In some ways, tour is anarchy- the boys are up late dancing to crazy loud rock music, giving each other dinosaur tattoos with face paint, and smuggling forbidden Fruit Loops into their bunks. They spend their days scootering around parking lots, chatting up the other bands, riding questionable attractions in sketchy roadside amusement parks. It’s pretty much the exact opposite of their micro-managed urban lives at home. We’ve seen a lot of fascinating, educational stuff, like the Atlanta Aquarium and the Boston Tea Party ships, but the road is rife with wild cards. Already we’ve been on a New Orleans ghost tour that wound up stopping at a former brothel. “What’s a brothel?” Well, son…

But within the atmosphere of heightened chaos, I believe the kids are learning valuable life lessons in a unique and memorable way. Here are the top three:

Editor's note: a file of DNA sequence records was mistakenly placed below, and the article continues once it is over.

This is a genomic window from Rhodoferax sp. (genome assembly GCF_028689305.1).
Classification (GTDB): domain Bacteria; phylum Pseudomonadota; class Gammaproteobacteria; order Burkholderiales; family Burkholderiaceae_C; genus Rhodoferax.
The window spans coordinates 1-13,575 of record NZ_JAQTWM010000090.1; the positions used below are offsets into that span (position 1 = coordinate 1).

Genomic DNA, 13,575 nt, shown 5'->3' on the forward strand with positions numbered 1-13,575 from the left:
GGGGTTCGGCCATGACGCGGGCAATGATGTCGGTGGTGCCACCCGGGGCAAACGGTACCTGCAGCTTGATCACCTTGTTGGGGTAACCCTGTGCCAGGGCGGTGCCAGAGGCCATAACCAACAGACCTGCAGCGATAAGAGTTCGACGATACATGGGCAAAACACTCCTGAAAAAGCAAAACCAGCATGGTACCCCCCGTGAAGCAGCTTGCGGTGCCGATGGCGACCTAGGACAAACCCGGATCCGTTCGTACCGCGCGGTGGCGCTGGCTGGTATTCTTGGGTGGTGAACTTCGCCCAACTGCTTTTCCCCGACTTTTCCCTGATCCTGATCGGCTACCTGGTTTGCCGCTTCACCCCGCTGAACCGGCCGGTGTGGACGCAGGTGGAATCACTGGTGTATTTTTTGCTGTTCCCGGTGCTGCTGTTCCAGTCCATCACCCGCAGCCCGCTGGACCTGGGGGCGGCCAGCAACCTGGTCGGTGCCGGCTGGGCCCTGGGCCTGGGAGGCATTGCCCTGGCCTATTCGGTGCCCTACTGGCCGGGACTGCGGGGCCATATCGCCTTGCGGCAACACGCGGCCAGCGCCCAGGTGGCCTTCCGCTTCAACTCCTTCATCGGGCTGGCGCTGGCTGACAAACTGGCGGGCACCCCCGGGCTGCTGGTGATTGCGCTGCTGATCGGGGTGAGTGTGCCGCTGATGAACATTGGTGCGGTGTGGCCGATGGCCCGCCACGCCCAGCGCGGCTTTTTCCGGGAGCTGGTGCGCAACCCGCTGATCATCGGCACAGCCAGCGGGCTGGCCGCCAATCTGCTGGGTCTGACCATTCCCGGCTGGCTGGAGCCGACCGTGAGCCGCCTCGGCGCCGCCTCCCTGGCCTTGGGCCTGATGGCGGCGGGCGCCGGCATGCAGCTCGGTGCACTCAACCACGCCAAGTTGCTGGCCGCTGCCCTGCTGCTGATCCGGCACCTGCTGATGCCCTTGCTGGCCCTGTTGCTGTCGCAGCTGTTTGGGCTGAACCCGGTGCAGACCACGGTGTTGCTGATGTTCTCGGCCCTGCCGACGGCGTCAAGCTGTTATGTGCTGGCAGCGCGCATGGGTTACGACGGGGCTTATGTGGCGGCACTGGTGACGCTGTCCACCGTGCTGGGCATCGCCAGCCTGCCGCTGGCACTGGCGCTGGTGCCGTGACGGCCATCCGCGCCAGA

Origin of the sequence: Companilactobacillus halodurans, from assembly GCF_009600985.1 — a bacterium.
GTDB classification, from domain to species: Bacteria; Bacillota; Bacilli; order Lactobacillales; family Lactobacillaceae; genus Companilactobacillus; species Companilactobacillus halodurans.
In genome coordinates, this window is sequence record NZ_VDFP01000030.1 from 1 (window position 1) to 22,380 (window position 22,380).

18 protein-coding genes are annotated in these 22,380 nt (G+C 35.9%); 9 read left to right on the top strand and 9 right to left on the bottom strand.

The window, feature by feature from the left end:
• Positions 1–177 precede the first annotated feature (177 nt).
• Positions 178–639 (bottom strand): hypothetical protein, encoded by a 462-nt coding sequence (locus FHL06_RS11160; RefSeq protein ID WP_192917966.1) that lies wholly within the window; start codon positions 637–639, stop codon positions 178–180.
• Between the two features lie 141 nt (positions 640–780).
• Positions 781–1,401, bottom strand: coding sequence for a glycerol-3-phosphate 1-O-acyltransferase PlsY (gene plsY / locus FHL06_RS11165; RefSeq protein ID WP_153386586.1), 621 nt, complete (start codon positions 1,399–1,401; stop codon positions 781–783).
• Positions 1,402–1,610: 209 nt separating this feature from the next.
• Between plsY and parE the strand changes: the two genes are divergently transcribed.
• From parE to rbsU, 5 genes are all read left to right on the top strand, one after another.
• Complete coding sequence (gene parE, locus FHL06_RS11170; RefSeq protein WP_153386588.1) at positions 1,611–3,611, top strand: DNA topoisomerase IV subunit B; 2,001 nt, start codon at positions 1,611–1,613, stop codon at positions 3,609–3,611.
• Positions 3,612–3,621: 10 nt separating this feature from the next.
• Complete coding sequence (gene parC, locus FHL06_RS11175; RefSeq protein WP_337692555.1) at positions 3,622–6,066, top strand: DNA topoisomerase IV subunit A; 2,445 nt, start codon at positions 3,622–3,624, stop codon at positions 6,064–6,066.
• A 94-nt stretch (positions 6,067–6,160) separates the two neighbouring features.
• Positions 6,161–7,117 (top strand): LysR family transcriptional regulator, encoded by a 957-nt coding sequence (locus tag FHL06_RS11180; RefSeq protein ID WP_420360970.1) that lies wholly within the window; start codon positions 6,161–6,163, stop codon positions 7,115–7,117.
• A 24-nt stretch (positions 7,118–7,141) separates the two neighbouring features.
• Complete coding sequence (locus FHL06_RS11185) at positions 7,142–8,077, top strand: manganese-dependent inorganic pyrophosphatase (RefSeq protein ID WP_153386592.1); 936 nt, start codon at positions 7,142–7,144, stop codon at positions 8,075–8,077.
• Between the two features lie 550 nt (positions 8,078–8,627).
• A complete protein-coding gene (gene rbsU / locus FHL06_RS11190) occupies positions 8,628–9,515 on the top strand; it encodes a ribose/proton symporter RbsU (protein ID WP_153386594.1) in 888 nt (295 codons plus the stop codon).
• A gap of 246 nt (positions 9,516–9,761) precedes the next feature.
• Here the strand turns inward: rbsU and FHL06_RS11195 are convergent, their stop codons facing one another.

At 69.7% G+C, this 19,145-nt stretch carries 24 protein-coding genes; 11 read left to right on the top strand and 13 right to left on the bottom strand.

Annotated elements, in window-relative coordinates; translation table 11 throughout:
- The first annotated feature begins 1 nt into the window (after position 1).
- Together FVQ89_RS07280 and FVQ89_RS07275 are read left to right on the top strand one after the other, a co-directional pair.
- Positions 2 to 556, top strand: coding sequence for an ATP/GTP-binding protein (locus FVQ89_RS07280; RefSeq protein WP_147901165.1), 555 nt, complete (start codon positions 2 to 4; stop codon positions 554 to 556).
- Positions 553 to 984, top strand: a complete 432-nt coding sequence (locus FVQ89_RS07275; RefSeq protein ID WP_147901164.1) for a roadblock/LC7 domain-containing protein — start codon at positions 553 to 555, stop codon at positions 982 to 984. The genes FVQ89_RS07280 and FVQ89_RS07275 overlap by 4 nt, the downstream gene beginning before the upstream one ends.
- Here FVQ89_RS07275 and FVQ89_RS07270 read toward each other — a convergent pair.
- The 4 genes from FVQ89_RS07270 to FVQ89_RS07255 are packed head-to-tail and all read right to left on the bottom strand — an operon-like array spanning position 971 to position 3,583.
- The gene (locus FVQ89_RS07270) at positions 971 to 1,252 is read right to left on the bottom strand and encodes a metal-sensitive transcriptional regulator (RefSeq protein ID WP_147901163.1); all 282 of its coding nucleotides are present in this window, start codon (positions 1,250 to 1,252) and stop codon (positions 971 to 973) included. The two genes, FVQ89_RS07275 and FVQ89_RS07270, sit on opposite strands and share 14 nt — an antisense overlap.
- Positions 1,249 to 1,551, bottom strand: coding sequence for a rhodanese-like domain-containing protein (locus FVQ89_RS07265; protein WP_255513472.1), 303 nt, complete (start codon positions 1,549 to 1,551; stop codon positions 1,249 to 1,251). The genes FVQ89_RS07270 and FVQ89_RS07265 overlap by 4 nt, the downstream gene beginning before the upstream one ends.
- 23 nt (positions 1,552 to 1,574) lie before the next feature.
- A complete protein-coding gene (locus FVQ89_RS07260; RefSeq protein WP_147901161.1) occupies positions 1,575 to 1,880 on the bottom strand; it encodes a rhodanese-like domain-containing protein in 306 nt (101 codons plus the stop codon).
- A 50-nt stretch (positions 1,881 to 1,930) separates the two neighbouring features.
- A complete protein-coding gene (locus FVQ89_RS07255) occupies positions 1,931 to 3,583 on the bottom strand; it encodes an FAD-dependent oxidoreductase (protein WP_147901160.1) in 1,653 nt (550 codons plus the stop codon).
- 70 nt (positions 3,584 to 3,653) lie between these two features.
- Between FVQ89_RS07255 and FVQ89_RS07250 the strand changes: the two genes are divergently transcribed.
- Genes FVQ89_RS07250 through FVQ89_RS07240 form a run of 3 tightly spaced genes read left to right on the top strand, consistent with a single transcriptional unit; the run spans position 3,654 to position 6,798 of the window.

There are no sick days in show business. The life of a performer may seem glamorous, but it takes a heck of a lot of grit to get up there night after night. Some nights it’s inexplicably off and disappointing. Some nights it’s so ecstatic and transformative you wish it would never end. Some nights you have the flu, or your girlfriend just broke up with you, or your dog just died. Whatever the case is, you still pin your shoulders back and go out there. And when the curtain opens, if you’re any good at all, you offer your whole heart.

It’s a terrific lesson to bring home and apply to school or music or sports or family chores. And later to everything else in life.